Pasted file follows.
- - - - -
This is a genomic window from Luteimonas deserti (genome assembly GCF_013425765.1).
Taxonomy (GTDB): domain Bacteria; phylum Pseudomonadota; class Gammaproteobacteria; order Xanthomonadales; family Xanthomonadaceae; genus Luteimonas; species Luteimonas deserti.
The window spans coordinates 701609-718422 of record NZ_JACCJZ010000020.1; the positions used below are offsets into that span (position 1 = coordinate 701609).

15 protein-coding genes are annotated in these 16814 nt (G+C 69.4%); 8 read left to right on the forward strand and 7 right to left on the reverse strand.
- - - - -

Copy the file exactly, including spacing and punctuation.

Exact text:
This is a genomic window from Luteimonas deserti (genome assembly GCF_013425765.1).
Taxonomy (GTDB): domain Bacteria; phylum Pseudomonadota; class Gammaproteobacteria; order Xanthomonadales; family Xanthomonadaceae; genus Luteimonas; species Luteimonas deserti.
The window spans coordinates 701609-718422 of record NZ_JACCJZ010000020.1; the positions used below are offsets into that span (position 1 = coordinate 701609).

15 protein-coding genes are annotated in these 16814 nt (G+C 69.4%); 8 read left to right on the forward strand and 7 right to left on the reverse strand.